My modular approach to May
Little Path with Stone Edges
My modular approach to May - and indeed most gardening months, of which I enjoy twelve - is as follows : I keep on doing lots of little bits of everything. Sounds pretty lightweight and inoffensive!
Monday 2nd May
Today the dogs and I wandered back and forth from next-door's front paddock, collecting river stones and barrowfuls of horse manure (there's a pile which has my name on it). Meanwhile my non-modular neighbour has had noisy trucks arriving, dumping piles of fill. There are two ways to look at the swirling dust which keeps blowing onto my property. One - what a nuisance! Two - hee hee. All your top soil is blowing off onto my garden. Now that's much nicer!
Well done me. I'm replacing the firewood log edges in the Allotment Garden with chunky stones. So far, so good. I've also been barrowing horse manure and sawdust, and - as a totally sensible end to these activities - the edging logs have now been split and stacked by the back door. The dogs have enjoyed snuffling around, and black cat Buster has been covertly keeping an eye (AKA spying) on us all. Tiddles the tabby, doesn't 'do' secretive - she just curls up in the open and snoozes. It's very easy to almost tread on her.
Wednesday 4th May
Yesterday and today - more of the same. I've heightened (?) the stone wall around the driveway curve. I've started raking the horse manure mixture over the Allotment Gardens, pushing it in and around the Calendulas and rugosa roses. Yet more edging logs are split, ready to be burnt.
Big brown Escher has spent a half an hour digging an enormous horizontal tunnel through a pile of weedy fill, watched by Buster the cat. She thinks - no, she knows - that dogs are totally daft. All that effort, when with a little lurking the rodent or rabbit becomes careless and shows itself. And why not just walk round to get to the other side? All that dust on your nose and paws...
Thursday 5th May
At dawn I looked at the thick layer of fallen leaves in the Pond Paddock. And I thought : autumn has a mind-tempo of its own (or something like that). Musically it's all over the place, accelerando, ritard, poco a poco, molto... And then there's a giant pause, when no leaf falls, and no colour changes. Not for too long, though.
The Pond Paddock
Alas, my gardening can't fully follow the needs of the season. I should be raking leaves (they're mainly oak) and squishing them into big black plastic bags. But if I don't continue barrowing the horse manure over from next-door, some random bulldozer driver will spread it flat and then that will be that. Do both, perhaps? Then the gardening shoulders (and back) would be sorely tested...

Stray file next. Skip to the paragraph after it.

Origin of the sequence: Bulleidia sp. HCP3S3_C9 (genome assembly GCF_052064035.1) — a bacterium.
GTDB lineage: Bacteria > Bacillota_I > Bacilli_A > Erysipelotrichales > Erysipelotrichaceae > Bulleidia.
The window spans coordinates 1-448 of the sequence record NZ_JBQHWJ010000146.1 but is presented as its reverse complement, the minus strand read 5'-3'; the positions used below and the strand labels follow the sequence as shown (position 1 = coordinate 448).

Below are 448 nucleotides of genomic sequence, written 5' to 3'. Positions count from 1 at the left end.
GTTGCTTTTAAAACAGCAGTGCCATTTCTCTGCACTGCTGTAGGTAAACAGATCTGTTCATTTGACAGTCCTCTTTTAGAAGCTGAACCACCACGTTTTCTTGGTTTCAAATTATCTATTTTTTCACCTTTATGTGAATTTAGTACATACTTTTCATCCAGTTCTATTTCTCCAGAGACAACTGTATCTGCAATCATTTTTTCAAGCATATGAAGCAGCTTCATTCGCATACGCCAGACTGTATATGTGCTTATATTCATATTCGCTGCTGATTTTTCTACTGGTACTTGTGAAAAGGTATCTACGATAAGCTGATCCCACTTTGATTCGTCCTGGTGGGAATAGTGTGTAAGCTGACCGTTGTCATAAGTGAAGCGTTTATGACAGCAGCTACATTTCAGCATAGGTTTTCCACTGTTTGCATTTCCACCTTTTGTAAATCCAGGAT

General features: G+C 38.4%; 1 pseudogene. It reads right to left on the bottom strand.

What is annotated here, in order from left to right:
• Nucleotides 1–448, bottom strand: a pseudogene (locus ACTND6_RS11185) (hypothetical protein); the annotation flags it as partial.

We are having a late 'lunch for dogs' (I am the Big Boss B). I am also extremely hungry, as my Shape Up For Life campaign kicks into its fifth week. None of my human friends have noticed. My gardening shirts have - they are definitely looser!
- Salvia uligosa :
- A beautiful mid-blue Salvia which flowers for ever - well, until mid-autumn.
I've been watering and weeding the Allotment Gardens - digging up irises, trimming the huge patch of Salvia uligosa (sorry bees, but the flowers have finished), barrowing in horse manure, and replacing wood edges with stones. It has been most modular. Lifting and placing stones certainly is.
The dogs have been 'helping'. Winnie lies on the manure heap (it's warm), while Rusty scares away the birds. Dragon-dog Escher burrows underground, snorting loudly. To relieve the boredom of barrowing manure around (the pile is huge) I've been thinking about a canine version of The Bachelor (daft TV programme which I watch - oops). I'm imagining dog dates : visiting a duck pond, doing agility work-outs together, trotting around the dog park on a group date... I think I might be in desperate need of human company!
OK. The last session for the day, probably only two hours before I give up. So what needs doing? Replant those irises in a sunnier space, dig out the miniature Agapanthus and do the same, barrow at least five more loads of horse manure over, collect more stones, finish the Salvia trim, shift the hoses. Aargh! Then convince self that a modest portion of chicken and salad, washed down with iced water, is THE most tasty evening meal in the world. Hmm... Am definitely in a Big Bossy B mood!
I decided not to shift the Agapanthus, but I replanted the irises, filled in a little path which had Salvia on both sides - impassable when the tall stems are growing. I did shift the hoses so the screening Pittosporums could get a good soak, and I did spread a couple more barrows of manure. And this water tastes jolly nice. Honestly!